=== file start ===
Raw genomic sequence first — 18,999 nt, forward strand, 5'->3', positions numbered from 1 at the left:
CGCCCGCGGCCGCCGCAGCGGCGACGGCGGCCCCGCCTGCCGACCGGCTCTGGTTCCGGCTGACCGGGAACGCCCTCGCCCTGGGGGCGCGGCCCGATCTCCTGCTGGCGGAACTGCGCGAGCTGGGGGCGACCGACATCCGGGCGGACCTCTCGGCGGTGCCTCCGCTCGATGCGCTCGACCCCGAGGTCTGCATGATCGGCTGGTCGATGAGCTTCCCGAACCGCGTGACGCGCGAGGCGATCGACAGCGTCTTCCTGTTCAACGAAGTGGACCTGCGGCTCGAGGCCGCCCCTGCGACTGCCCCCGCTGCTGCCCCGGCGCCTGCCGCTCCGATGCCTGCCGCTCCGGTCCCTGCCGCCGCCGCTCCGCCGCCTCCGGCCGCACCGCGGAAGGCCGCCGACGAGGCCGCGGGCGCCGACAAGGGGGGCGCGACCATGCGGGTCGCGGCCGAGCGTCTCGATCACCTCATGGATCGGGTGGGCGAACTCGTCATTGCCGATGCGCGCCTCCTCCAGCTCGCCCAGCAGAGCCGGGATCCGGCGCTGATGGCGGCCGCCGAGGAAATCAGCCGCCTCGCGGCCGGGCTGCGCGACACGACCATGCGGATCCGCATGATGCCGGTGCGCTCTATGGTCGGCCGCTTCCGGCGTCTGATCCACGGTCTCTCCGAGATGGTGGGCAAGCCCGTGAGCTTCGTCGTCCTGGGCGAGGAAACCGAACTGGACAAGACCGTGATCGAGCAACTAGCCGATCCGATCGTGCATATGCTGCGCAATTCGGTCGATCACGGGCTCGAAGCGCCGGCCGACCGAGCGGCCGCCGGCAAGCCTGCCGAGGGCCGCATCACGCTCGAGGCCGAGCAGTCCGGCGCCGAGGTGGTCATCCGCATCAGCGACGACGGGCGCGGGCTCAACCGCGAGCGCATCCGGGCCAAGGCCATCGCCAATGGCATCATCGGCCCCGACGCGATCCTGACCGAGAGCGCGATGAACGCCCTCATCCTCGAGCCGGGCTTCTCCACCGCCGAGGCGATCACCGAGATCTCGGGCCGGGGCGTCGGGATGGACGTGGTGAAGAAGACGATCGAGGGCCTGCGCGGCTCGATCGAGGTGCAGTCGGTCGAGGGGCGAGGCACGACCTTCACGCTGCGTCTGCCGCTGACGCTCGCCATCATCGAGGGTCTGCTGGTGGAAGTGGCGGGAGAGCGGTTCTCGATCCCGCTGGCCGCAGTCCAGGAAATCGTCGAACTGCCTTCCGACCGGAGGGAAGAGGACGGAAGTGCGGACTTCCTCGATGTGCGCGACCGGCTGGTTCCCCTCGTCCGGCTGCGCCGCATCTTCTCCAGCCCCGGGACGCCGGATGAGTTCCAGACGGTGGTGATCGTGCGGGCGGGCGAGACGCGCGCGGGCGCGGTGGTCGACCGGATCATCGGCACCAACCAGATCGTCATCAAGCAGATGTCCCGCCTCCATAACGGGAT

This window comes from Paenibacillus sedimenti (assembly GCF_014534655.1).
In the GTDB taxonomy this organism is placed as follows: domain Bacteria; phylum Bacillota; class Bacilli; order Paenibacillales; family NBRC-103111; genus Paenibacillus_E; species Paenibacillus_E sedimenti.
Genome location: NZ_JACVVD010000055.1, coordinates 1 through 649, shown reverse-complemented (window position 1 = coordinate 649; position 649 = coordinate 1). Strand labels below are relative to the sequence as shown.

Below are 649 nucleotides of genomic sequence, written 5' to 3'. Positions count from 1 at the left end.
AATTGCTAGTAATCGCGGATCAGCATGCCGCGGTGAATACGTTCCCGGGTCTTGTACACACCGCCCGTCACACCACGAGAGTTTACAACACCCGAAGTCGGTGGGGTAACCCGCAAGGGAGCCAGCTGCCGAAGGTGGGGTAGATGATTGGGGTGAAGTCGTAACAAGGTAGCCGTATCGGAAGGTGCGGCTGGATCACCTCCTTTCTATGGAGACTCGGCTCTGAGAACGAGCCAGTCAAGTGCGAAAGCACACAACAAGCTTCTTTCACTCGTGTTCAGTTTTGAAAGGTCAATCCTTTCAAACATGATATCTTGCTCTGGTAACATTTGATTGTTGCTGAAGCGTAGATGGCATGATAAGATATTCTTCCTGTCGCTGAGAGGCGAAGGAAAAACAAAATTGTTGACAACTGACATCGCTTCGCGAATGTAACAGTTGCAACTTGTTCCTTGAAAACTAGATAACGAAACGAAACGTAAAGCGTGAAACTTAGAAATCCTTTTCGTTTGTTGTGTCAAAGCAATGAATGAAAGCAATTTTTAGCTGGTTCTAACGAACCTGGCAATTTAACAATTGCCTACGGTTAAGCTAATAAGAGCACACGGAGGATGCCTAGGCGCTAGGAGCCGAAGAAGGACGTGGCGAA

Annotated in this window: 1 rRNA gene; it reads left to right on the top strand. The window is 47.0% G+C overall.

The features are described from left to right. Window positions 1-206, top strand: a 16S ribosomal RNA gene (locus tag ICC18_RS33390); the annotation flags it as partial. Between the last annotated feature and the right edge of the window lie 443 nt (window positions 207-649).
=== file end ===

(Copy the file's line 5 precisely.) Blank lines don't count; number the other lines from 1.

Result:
Genome location: NZ_JACVVD010000055.1, coordinates 1 through 649, shown reverse-complemented (window position 1 = coordinate 649; position 649 = coordinate 1). Strand labels below are relative to the sequence as shown.